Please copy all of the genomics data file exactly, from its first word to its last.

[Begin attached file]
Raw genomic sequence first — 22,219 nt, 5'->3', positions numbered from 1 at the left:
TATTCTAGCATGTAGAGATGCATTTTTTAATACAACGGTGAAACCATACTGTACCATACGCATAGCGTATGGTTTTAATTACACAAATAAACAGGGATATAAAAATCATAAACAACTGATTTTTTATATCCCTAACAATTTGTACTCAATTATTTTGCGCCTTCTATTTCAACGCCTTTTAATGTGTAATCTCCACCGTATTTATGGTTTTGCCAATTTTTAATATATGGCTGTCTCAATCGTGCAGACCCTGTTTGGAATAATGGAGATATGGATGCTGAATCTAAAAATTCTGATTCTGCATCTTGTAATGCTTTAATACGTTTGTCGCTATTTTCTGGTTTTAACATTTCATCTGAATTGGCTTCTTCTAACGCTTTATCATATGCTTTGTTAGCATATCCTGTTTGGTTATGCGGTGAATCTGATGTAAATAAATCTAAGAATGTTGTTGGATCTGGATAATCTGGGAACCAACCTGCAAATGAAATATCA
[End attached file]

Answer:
Raw genomic sequence first — 22,219 nt, 5'->3', positions numbered from 1 at the left:
TATTCTAGCATGTAGAGATGCATTTTTTAATACAACGGTGAAACCATACTGTACCATACGCATAGCGTATGGTTTTAATTACACAAATAAACAGGGATATAAAAATCATAAACAACTGATTTTTTATATCCCTAACAATTTGTACTCAATTATTTTGCGCCTTCTATTTCAACGCCTTTTAATGTGTAATCTCCACCGTATTTATGGTTTTGCCAATTTTTAATATATGGCTGTCTCAATCGTGCAGACCCTGTTTGGAATAATGGAGATATGGATGCTGAATCTAAAAATTCTGATTCTGCATCTTGTAATGCTTTAATACGTTTGTCGCTATTTTCTGGTTTTAACATTTCATCTGAATTGGCTTCTTCTAACGCTTTATCATATGCTTTGTTAGCATATCCTGTTTGGTTATGCGGTGAATCTGATGTAAATAAATCTAAGAATGTTGTTGGATCTGGATAATCTGGGAACCAACCTGCAAATGAAATATCA